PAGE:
Join us for a hackathon at MesosCon

We're excited to partner with members of the Mesos community for a hackathon during MesosCon on Friday, August 22nd in Chicago. Join members of our engineering team to hack on Mesos and collaborate with other members of the community. We’ve identified two categories of hacks that we hope participants will focus on: Community Need: These are issues logged in the Mesos JIRA issue tracker that have received a large amount of activity (comments, votes, etc.), and address some of the larger

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I've been doing a bit of traveling lately on the second leg of the Getting Git Right tour. It's been a blast meeting so many devs from around the world. It's been particularly incredible to see how much git adoption has grown amongst attendees in the few months since we did the first leg of the tour. When we presented in July, almost all attendees raised their hand when we asked "Who's using git?". However, there is one low point during every evening that I've hosted: the moment after I ask the

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This is the second in our five-part series from guest blogger J. Paul Reed—build engineer, automation enthusiast, and host of The Ship Show podcast. Jez Humble, author of Continuous Delivery and one of its founding fathers, has an informal survey he likes to give to audiences. It starts with a simple question: "Raise your hand if you do continuous integration." A sea of hands always rise. Then he says "Put them down if all of the developers on your team don't check into the main code-line

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Interactive rebase in SourceTree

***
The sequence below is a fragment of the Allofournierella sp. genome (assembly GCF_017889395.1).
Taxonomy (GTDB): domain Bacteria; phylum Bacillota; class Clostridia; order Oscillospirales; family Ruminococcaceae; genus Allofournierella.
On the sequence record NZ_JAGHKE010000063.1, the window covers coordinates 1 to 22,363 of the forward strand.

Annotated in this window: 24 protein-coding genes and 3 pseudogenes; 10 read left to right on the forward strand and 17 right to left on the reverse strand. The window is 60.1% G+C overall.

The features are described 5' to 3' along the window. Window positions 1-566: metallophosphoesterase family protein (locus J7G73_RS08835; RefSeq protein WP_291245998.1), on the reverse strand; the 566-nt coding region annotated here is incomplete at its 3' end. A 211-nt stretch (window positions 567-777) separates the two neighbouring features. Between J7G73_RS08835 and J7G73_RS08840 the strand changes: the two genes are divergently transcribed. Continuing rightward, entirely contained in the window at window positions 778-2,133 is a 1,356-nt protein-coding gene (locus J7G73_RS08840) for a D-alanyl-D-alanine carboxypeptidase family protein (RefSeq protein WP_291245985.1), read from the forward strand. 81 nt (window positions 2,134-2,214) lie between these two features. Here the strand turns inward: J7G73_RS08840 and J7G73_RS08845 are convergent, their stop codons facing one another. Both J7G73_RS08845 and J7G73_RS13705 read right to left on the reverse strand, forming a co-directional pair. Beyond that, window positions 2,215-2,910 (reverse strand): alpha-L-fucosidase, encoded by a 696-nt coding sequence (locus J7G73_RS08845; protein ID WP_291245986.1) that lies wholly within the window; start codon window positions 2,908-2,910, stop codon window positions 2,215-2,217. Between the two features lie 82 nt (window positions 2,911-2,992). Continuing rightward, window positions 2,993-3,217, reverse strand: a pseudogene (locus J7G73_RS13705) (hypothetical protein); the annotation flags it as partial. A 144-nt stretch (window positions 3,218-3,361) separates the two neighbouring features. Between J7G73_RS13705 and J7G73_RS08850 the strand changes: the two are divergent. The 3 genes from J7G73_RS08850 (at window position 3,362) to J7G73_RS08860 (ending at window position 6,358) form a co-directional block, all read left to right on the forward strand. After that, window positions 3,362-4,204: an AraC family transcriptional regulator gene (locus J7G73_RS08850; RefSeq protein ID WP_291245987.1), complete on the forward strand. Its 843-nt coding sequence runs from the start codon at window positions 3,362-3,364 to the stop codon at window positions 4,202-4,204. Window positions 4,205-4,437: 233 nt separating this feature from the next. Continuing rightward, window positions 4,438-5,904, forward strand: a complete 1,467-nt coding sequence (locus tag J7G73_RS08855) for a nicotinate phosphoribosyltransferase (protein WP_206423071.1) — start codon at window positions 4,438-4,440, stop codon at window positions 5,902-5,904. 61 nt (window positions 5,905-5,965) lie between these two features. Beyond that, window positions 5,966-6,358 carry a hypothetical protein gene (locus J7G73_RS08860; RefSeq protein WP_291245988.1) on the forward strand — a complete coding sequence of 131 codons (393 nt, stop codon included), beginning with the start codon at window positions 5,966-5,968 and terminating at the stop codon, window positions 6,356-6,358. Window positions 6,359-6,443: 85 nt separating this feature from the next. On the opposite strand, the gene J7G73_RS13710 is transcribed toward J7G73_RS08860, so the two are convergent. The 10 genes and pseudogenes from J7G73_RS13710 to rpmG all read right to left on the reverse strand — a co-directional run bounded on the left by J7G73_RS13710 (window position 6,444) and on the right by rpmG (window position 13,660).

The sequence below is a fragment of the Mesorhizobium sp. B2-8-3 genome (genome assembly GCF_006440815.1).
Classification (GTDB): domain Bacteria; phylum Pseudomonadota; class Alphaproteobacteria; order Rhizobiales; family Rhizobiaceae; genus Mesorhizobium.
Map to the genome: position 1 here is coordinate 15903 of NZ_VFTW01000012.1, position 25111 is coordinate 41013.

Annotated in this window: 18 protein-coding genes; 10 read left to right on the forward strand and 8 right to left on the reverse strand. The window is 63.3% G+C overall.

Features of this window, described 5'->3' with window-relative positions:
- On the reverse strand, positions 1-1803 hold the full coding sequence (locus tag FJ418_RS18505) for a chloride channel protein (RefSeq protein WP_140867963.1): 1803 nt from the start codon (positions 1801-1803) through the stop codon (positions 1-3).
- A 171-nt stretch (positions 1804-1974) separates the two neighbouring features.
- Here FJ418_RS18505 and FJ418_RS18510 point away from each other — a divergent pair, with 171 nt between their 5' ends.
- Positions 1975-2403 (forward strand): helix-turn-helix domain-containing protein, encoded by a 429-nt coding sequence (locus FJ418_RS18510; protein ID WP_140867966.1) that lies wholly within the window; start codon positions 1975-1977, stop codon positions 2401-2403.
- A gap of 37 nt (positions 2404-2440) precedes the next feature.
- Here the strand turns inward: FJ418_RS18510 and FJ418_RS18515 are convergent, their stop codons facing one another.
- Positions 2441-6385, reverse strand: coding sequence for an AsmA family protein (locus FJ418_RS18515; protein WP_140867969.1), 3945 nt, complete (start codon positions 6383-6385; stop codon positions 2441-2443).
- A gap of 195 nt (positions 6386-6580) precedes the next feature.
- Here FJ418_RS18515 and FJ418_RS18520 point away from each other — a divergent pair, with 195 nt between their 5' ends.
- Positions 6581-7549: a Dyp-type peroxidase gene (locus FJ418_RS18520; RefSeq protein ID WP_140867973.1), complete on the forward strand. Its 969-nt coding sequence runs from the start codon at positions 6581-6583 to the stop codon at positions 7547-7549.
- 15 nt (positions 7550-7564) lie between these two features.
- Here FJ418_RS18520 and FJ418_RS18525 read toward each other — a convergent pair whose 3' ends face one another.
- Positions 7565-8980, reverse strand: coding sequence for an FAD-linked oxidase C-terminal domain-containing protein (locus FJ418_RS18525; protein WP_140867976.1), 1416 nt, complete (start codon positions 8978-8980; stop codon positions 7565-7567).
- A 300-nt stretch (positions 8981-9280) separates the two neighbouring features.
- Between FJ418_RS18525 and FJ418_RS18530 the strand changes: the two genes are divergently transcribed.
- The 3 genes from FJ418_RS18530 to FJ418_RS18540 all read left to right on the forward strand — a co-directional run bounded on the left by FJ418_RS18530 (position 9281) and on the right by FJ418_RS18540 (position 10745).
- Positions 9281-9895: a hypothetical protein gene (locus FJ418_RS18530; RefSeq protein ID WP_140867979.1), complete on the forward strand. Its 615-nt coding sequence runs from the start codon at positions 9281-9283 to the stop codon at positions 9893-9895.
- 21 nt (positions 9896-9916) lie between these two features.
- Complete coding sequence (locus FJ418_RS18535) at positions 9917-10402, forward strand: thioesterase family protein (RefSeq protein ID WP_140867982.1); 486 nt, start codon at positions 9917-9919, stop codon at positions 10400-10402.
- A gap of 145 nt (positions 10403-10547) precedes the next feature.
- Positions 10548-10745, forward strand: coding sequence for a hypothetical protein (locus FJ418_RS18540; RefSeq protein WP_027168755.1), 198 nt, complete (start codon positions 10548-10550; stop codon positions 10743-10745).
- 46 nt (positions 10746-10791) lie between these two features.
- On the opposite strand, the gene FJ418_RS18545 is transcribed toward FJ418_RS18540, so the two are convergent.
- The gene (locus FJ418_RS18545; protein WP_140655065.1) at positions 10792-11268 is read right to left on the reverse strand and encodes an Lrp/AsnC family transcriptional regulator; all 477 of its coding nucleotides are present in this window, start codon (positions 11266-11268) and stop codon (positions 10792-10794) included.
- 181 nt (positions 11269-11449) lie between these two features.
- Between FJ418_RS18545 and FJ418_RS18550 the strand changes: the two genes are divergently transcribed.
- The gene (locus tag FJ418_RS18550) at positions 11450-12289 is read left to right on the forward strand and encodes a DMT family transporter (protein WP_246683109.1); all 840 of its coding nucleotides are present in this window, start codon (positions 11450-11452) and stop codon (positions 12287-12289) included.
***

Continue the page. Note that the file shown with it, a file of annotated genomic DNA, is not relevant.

Over the last year we've introduced interactive rebase support in SourceTree on both Mac and Windows to help developers rewrite their commit history easier than ever. Often we've found this feature to be regarded as both mysterious and dangerous by many DVCS users, so we thought we'd help you learn what this feature does, how it can be a great asset in your workflow, and how to use it safely. What is "rebasing interactively?" In short, rebasing is a way of changing your commit history. You'll often

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I reviewed OSX 10.10 over the weekend, and observed a new trend emerging on the design battlefield. It’s blurry, translucent, and vibrant. It’s also incredibly expensive and difficult to render. In OSX 10.10, dragging a translucent window makes the panel flicker, go completely black, and breaks blur effects. Resizing a window is incredibly slow and choppy. Developers have their work cut out for them to achieve decent performance by the end of the beta. Eventually, they’ll get it right, and Apple will be hailed as revolutionary once again.

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This major release of git has been brewing for a long time and I am excited to go on the hunt in the Changelog to find cool bits of awesomeness. As usual if you want to catch up with past git releases, I've been doing this exercise for a while, check them out: 1.8.2, 1.8.3, 1.8.4, 1.8.5, 1.9. This piece will necessarily cover only a selection of the release, if you want the complete list of changes and bug fixes have a look at the full Changelog. Some defaults changing: improving usability and

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